When you live long enough you collect moments —like a waterfall pools at the end of its descent. Or a nebula gathers more dust and gases.
You collect awkward moments like your first French kiss. Walking down the hallway at work or school and discovering the 4-foot trail of toilet paper fastened to the underside of your right shoe. Or stopping at a friend’s house in the midst of a dinner party that – oops — you weren’t invited to.
You collect serene moments. Like listening really hard on a still dark winter night and hearing the susurration of snowflakes as they land on top of each other, building miniature masterpieces in the snow. Tender moments. Holding a lover’s hand, knowing that person really love you – really love you. Like, wow.
And embarrassing moments like lactating through a white shirt at your spouse’s annual picnic. Forwarding a private email to the very. wrong. person. Having your luggage burst open and spill its guts on the revolving carousel at the airport.
When you live long enough you collect sickening moments like the too-late sight of a squirrel compelled to scamper across the street in front of your car. Or the loud smack of an open hand on a child’s cheek by an exhausted parent at the grocery store. And subsequent wail.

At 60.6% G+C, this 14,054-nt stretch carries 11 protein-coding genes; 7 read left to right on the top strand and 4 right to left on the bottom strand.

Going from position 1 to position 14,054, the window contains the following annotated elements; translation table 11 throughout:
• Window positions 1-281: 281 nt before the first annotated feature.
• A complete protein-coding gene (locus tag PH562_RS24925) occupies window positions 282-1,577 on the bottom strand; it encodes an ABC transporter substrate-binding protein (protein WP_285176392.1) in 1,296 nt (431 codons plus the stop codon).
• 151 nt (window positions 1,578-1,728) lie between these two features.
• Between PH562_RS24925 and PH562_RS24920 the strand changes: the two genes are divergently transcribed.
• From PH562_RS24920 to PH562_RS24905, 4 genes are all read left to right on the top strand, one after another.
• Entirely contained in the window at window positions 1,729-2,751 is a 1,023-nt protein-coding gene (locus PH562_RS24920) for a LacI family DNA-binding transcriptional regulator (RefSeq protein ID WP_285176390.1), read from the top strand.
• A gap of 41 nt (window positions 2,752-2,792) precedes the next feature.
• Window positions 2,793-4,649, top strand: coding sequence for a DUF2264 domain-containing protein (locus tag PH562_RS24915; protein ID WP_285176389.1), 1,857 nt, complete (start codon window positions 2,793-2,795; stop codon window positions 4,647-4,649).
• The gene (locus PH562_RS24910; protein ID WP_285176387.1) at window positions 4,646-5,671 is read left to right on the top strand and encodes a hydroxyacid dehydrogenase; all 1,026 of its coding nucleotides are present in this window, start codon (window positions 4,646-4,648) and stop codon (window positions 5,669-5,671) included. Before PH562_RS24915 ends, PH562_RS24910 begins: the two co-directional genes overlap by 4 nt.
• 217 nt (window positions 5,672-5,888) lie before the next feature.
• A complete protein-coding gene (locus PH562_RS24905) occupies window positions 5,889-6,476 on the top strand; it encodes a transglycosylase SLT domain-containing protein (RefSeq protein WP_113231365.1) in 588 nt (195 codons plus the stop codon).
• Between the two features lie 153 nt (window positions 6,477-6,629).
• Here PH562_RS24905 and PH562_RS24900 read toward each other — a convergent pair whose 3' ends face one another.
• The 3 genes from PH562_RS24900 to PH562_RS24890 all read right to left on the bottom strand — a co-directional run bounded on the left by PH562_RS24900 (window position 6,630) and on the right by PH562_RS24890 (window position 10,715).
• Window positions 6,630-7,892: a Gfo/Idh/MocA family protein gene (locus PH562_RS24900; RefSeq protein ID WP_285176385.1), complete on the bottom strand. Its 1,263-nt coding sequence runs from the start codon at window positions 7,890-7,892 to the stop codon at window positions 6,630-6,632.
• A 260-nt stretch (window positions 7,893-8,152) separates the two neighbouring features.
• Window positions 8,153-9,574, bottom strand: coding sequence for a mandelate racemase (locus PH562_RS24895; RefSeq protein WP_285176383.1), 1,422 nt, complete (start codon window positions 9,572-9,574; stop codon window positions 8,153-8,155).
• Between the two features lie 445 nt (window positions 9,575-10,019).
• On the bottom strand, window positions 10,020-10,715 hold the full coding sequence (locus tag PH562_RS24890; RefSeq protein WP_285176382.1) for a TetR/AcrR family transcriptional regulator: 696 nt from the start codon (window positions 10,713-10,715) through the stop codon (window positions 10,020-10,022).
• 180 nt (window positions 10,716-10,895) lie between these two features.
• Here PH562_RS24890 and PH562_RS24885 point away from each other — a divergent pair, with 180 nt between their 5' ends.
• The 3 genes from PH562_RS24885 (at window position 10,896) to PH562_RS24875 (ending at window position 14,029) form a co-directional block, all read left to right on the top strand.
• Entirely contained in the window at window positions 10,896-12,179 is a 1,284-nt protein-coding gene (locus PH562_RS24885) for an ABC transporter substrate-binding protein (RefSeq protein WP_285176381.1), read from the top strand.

When you live long enough you become the great collector or time elapsed — the good, bad, the indifferent. The bored moments. The scary. Confusing. Maddening. Lovely tender wild private lonely.
They are moments, each one unique and perfect, collecting to comprise our unique and imperfect lives.
A friend lost her 16-year-old son recently as he was out with a friend, collecting his moments. I like to think they were happy moments, his last. With a friend, exploring. Moonshine beaming down and caressing his head.
His family and friends are collecting their grief, their memories, their anger at this curtailing of promise and possibility.
They had their moments with him. Good bad, beautiful. hard. stunning. ironic. loving whimsical. Odd tragic thing about those moments of this young man’s life. There weren’t enough. Not nearly enough.
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